Protection against predatory lending gone, by Charlene Crowell

8/13/2020, 6 p.m.
As COVID-19 continues to wreak havoc throughout the country, the Consumer Financial Protection Bureau recently took an ill-advised and untimely ...
Charlene Crowell

As COVID-19 continues to wreak havoc throughout the country, the Consumer Financial Protection Bureau recently took an ill-advised and untimely action.

On July 7, the agency gutted its own 2017 payday rule that required lenders to first determine whether a consumer could afford to repay the high-cost loan.

This regulatory reversal represents a financial favor to payday and car title lenders, and certain harm to

consumers who are just a few hundred dollars short for their monthly expenses. In very real and measurable ways, the agency created to protect consumers gave a green light to predatory lenders to continue to prey upon the nation’s poorest and most vulnerable consumers.

“There is never a good time to enable predatory loans carrying 400 percent interest rates,” said Mike Calhoun, president of the Center for Responsible Lending. “But this is the worst possible time. The pain caused by the CFPB gutting the payday rule will be felt most by those who can least afford it, including communities of color who are disproportionately targeted by payday lenders.”

The COVID-19 pandemic has jeopardized the ability of people to safely go to work, altered how students try to continue their studies and imposed grim realities in meeting life’s most basic needs like food, shelter and utilities.

Consumers affected by job layoffs also were hit with the loss of the additional $600 weekly in federal unemployment benefits through the federal CARES Act that expired on July 31. Additionally, renters who have managed to preserve their housing even when they could not pay should also be mindful of whether eviction notices will come their way. These circumstances carry the potential for America’s most cash-strapped consumers to seek and become financially trapped in unaffordable predatory loans.

The lure of “quick and easy” cash entraps an estimated 12 million American consumers each year. Instead of a short-term financial fix, most loans last several months or longer to fully repay. CRL research finds that the typical payday loans are in strings of 10 or more. Further, the amount of interest paid on the loan often exceeds the amount originally borrowed.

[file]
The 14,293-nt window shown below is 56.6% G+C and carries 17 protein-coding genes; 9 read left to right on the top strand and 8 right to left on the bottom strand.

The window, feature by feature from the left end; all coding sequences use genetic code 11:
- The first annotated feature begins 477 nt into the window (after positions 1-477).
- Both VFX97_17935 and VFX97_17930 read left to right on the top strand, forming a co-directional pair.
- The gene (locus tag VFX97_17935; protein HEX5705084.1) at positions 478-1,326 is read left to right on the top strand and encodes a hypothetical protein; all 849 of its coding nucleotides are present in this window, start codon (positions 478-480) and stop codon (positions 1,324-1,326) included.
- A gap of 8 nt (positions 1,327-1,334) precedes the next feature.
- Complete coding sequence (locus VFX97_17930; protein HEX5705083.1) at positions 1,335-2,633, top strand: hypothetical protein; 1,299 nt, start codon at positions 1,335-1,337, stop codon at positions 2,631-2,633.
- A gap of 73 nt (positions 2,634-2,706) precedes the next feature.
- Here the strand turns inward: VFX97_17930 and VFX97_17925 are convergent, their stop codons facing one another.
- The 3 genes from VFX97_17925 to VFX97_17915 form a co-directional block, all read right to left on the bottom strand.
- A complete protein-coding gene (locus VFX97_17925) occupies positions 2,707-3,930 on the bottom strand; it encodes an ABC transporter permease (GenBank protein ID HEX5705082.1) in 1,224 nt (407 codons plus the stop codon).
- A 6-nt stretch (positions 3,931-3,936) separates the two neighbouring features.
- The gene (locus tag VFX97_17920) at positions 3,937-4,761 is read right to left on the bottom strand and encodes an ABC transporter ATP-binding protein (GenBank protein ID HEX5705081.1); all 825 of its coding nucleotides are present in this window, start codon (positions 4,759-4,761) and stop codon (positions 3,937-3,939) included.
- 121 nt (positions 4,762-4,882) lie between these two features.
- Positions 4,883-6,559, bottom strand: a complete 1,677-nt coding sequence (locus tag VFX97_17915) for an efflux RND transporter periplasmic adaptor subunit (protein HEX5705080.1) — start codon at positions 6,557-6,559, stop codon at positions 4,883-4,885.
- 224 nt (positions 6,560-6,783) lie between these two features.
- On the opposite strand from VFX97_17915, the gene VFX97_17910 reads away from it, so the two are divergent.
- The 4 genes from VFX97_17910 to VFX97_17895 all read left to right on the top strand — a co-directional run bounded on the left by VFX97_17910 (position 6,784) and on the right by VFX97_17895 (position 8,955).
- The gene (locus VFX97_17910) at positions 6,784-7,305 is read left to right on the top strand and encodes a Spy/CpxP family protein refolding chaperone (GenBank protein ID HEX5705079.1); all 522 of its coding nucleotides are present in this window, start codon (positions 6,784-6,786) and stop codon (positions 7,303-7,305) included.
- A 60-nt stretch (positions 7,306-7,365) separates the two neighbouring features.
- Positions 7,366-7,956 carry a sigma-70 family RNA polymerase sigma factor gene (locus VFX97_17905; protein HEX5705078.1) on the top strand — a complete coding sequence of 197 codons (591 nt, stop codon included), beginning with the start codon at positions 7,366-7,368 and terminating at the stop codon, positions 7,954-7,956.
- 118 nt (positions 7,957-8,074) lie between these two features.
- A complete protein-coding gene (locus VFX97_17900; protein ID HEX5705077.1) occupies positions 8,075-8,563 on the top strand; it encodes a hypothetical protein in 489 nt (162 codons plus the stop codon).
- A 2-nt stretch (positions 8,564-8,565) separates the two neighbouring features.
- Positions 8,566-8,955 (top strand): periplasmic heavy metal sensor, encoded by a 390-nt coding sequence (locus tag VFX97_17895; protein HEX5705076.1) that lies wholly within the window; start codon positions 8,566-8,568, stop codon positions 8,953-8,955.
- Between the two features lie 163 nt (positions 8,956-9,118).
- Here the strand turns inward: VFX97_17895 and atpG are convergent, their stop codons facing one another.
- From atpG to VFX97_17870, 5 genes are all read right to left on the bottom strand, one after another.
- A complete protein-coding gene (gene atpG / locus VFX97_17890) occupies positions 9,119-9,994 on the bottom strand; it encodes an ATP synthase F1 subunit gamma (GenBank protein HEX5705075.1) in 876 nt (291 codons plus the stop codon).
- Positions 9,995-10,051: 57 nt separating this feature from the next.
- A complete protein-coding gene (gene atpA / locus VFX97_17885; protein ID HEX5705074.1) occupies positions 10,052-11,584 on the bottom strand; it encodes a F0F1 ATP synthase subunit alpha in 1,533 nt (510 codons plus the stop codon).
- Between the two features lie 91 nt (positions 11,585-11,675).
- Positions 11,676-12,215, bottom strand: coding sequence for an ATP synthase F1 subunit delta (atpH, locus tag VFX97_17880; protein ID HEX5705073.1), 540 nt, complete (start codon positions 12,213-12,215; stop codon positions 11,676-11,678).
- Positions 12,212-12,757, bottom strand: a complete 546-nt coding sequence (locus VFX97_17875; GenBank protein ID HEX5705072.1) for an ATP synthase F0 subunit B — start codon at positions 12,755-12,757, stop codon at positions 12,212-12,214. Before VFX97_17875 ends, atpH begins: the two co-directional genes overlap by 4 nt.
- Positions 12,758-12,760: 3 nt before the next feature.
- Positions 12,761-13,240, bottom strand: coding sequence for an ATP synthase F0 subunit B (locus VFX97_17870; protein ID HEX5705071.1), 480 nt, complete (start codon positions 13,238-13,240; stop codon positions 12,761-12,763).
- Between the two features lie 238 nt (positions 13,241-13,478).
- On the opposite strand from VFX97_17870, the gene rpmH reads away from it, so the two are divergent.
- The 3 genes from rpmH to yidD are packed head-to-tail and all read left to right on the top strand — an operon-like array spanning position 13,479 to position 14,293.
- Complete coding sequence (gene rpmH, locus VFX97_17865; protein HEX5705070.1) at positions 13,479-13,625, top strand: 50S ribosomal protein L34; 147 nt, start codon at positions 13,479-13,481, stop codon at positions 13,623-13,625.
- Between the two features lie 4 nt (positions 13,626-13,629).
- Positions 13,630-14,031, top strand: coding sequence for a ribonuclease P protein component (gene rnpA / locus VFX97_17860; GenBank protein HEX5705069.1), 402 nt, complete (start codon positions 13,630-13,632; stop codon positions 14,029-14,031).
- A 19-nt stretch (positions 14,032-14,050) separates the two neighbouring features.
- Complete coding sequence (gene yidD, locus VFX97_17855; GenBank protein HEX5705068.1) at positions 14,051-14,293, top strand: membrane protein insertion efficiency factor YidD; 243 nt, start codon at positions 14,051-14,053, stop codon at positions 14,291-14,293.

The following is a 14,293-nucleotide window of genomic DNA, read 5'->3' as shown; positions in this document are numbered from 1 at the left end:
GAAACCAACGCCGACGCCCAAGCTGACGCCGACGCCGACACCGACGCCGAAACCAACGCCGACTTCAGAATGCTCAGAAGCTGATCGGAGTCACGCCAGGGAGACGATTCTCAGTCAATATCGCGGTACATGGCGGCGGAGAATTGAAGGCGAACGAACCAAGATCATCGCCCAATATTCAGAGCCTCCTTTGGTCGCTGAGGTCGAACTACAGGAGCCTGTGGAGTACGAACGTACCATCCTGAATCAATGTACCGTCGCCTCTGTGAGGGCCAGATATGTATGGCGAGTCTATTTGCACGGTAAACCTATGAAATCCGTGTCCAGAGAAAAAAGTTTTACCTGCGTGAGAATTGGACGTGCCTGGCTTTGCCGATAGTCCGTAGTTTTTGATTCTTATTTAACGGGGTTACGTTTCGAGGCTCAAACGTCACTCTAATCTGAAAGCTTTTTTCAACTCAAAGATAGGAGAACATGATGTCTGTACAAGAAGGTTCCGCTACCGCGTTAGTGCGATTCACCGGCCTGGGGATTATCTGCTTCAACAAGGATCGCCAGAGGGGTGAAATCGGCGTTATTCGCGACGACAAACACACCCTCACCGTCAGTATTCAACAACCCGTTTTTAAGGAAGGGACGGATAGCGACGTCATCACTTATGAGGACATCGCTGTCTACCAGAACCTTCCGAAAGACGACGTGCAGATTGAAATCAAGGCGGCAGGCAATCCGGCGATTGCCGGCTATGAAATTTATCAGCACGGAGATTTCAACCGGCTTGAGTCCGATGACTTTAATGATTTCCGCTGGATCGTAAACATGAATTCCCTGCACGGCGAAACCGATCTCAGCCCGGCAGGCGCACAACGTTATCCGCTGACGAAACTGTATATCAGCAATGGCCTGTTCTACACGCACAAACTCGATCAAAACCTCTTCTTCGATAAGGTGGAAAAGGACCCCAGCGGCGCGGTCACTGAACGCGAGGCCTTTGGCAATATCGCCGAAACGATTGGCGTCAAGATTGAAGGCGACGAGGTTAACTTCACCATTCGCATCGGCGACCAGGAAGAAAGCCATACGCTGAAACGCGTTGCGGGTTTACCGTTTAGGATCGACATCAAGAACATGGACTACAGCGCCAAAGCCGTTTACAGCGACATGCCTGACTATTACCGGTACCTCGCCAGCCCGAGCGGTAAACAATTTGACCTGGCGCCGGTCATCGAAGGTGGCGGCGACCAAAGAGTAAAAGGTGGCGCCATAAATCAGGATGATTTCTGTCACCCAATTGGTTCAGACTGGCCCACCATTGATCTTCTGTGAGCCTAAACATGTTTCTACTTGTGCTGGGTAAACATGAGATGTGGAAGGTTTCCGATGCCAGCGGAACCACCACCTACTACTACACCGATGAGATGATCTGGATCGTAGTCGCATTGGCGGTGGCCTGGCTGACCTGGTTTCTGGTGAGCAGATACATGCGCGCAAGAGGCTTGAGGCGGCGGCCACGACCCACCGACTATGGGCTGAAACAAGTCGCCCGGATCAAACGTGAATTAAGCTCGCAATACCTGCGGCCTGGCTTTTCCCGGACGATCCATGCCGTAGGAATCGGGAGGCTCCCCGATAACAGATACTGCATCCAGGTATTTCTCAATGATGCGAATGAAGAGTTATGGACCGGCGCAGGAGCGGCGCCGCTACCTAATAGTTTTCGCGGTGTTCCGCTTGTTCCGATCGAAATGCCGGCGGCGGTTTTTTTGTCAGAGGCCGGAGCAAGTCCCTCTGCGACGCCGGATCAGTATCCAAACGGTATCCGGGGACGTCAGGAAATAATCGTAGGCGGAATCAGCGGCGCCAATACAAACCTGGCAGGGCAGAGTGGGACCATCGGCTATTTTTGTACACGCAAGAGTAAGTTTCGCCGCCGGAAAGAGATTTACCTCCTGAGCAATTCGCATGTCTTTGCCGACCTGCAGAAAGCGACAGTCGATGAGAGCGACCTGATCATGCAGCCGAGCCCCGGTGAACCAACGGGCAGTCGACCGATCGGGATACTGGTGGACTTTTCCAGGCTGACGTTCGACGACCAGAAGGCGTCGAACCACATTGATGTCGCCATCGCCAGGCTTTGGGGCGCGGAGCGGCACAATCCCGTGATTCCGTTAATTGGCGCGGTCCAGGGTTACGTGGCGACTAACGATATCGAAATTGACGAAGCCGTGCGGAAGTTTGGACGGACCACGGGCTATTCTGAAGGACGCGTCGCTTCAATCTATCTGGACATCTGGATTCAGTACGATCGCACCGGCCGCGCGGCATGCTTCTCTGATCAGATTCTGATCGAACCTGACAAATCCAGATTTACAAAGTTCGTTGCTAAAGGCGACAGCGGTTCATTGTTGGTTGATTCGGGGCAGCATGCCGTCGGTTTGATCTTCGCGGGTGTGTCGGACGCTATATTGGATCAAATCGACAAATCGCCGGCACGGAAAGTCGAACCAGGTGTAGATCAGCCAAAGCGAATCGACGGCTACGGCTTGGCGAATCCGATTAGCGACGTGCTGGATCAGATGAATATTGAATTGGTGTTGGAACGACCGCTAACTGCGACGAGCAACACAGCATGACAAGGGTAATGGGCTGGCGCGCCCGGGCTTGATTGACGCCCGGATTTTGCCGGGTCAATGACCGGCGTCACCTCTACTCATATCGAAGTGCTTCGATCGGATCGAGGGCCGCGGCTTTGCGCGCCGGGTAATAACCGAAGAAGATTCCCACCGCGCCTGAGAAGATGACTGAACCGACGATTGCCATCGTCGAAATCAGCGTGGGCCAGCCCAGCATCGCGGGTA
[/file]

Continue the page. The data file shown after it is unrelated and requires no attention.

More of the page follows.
Even with decades of consumer advocacy, triple-digit interest on payday loans remains legal in 34 states. In these locales, the profusion of payday and car title stores located in Black and other communities of color increases the likelihood of consumers becoming financial prey that ensures lenders of an annual $8 billion in fees alone.

“By disproportionately locating storefronts in majority Black and Latino neighborhoods, predatory payday lenders systematically target communities of color, further exacerbating the racial wealth gap,” said Rachel Gittelman, financial services outreach manager with the Consumer Federation of America.

“The CFPB has no basis for gutting the heart of common sense protections that merely required payday lenders to do what responsible lenders already do—ensure that the borrower has the ability to repay,” said Lauren Sanders, associate director of the National Consumer Law Center. “The evidence to support the debt trap of payday loans is overwhelming and the CFPB’s flimsy excuses for repealing protections do not stand up.”

(In Virginia, under a new Fairness in Lending Act that goes into effect Jan. 1, 2021, the annual interest rate on payday loans is capped at 36 percent. However, other finance charges and monthly service fees are allowed. The maximum amount of such loans also is raised from $500 to $2,500 and sets the duration for a maximum of 24 months.)

If a 36 percent rate cap is good enough for the nation’s military to be protected from predatory lending — which is the law for service members under the federal Military Lending Act — it is time to extend that same protection to the civilian population.

The writer is a senior fellow with the Center for Responsible Lending.